- Neither and both. This is absolutely not a party-line case. Democratic President Harry Truman oversaw the creation of the 1948 policy, and Republican President George Bush strongly supported it in 2002, when Congress passed the contradictory law. He protested that the law “interferes with the President’s constitutional authority to conduct the nation’s foreign affairs.” (Nevertheless, as Justice Antonin Scalia pointed out, the president did sign the bill instead of vetoing it.)
- SCOTUS only considers cases that “lower courts” have already decided. What did the lower court decide in Zivotofsky v. Kerry?
- It sided with the government (Kerry), saying that only the president has the power to recognize foreign countries, and the State Department does not have to comply with the 2002 law.
- Actually, that ruling was the second time the lower court heard the case. The first time, the lower court dismissed the case, or refused to make any ruling at all. The district court ruled that making any decision relating to Jerusalem was outside its jurisdiction (geographic region associated with a legal authority). The Zivotofskys and their lawyers appealed that dismissal, and the issue actually went to the Supreme Court. The first time, in 2010, it was called Zivotofsky v. Clinton, after then-Secretary of State Hillary Rodham Clinton. In that decision, SCOTUS decided that the issue was within a federal court’s jurisdiction after all and couldn’t be dismissed. They sent it back to the lower (district) court for a decision, which is when the district court decided for the government, and the Zivotofskys appealed again. And here we are.
- Zivotofsky v. Kerry was argued on Monday, November 3. Who argued for the Zivotofskys? Who argued for the government?
- The Zivotofskys were represented by Alyza D. Lewin, a prominent attorney who began her career clerking for the deputy president of the Israeli Supreme Court.
- The government was represented by Solicitor General Donald B. Verrilli, whose job is to represent the government in the Supreme Court. Prior to working for the government, Verrilli argued cases in front of the Supreme Court as a lawyer like Lewin.
- Supreme Court justices are sometimes broken into the “liberal” and “conservative” wings. What was the liberal response to the arguments? What was the conservative response?
- The liberal wing (here made up of Justices Ruth Bader Ginsburg, Elena Kagan, and Sonia Sotomayor) were more critical of the Zivotofskys, with Justice Kagan noting that “history suggests that everything is a big deal with respect to the status of Jerusalem.”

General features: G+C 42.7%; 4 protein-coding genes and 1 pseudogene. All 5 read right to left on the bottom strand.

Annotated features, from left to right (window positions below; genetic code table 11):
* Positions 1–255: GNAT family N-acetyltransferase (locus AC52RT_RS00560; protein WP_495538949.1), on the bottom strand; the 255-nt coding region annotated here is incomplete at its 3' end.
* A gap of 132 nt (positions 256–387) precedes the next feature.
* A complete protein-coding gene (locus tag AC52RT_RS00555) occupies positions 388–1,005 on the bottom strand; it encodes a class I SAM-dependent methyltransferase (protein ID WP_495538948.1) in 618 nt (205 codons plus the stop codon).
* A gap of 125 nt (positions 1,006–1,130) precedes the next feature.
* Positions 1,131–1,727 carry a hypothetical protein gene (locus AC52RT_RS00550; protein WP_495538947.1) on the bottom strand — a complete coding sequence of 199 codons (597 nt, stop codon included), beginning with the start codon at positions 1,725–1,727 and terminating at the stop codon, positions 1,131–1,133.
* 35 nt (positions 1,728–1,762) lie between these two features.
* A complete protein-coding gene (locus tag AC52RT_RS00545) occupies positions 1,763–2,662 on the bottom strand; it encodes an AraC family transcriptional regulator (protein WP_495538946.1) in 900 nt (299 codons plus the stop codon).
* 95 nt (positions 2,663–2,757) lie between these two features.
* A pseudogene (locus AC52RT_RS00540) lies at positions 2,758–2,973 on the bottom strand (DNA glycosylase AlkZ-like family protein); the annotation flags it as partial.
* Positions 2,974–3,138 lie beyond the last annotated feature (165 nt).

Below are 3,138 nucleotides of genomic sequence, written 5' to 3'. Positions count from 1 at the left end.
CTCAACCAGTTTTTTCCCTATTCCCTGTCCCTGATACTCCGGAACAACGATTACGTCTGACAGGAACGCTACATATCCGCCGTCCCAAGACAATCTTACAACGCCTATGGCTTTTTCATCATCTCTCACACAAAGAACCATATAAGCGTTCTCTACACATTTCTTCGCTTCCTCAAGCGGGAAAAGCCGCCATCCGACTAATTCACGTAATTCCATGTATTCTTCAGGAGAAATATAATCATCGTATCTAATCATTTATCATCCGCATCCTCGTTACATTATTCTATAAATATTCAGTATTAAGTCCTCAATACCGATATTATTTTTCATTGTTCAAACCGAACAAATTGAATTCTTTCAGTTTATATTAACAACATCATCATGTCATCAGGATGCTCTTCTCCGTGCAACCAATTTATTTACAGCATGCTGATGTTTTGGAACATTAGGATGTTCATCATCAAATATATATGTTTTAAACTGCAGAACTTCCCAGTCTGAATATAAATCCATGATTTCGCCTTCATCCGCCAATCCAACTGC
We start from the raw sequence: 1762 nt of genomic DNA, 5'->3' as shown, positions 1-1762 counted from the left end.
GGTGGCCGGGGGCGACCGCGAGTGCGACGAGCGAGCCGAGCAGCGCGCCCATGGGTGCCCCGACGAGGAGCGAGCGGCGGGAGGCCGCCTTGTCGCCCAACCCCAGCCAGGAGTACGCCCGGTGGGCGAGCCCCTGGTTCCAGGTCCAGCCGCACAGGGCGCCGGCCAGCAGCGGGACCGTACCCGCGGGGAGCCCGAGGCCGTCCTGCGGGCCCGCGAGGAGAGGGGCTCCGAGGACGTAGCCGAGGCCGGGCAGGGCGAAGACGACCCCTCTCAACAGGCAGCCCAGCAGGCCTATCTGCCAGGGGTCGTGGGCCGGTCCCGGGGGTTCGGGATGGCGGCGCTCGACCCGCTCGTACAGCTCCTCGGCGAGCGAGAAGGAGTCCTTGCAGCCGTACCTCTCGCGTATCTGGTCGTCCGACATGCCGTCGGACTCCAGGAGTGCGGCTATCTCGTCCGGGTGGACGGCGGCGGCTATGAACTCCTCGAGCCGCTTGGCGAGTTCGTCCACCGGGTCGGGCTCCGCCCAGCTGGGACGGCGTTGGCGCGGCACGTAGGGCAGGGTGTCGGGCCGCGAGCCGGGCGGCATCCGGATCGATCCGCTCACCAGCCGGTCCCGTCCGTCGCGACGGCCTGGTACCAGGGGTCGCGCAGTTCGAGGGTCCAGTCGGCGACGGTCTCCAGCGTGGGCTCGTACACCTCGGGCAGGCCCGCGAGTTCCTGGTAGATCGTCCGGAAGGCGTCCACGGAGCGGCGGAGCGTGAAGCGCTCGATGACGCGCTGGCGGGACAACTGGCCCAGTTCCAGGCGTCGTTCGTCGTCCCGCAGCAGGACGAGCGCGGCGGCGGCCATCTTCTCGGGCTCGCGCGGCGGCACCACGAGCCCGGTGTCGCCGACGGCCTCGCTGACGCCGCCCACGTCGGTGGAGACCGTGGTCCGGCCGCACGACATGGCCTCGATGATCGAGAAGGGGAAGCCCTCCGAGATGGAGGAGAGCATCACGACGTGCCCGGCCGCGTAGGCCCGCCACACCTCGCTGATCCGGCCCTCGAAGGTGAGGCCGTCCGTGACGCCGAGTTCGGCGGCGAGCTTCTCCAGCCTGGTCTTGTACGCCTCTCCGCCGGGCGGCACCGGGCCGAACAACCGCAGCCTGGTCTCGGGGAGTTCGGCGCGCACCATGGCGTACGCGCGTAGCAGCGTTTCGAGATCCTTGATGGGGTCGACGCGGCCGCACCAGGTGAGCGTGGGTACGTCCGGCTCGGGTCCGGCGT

- The conservative wing (here made up of Justices Samuel Alito, Antonin Scalia, and Chief Justice John Roberts) were more critical of the government, with Justice Scalia asking “what difference does it make whether [a U.S. law] antagonizes foreign countries?”
- Is there any suggestion of a compromise here?
- Yes, SCOTUS often likes compromises and partial rulings. In particular, Justice Anthony Kennedy posed a great question to the Zivotofskys’ lawyer, Alyza Lewin: Could the passport of Jerusalem-born Americans say “Israel” but have a disclaimer saying “This designation [of Jerusalem as a place in Israel] is neither an acknowledgment nor a declaration by the Department of State or the President of the United States that Jerusalem is within the borders of the State of Israel”? This would not eliminate the issue, of course, but there is precedent for this, and SCOTUS loves precedent. Currently, Americans born in Taiwan have “Taiwan” stamped on their passports despite the U.S. not recognizing the Republic of China (read more about the “Two Chinas” here). There is a disclaimer on these passports, however: “The United States does not officially recognize Taiwan as a “state” or “country,” although passport issuing officers may enter “Taiwan” as a place of birth.”
Vox: Zivotofsky v. Kerry: The Supreme Court case over Israel and US foreign policy, explained
SCOTUSblog: Jerusalem passport case divides Court: In Plain English
Nat Geo glossary:
Department of State
Nat Geo Education: JERUSALEM Education
Nat Geo This Day in Geographic History: 1947: Palestine Divided
Washington Post: The origins of the Zivotofsky disclaimer
(extra credit! This transcript is long, but fascinating reading—what a real Supreme Court case sounds like.) Supreme Court of the United States: No. 13-628: Menachem Binyamin Zivotofsky, by his parents and guardians, Ari Z. and Naomi Siegman Zivotofsky (petitioner) v. John Kerry, Secretary of State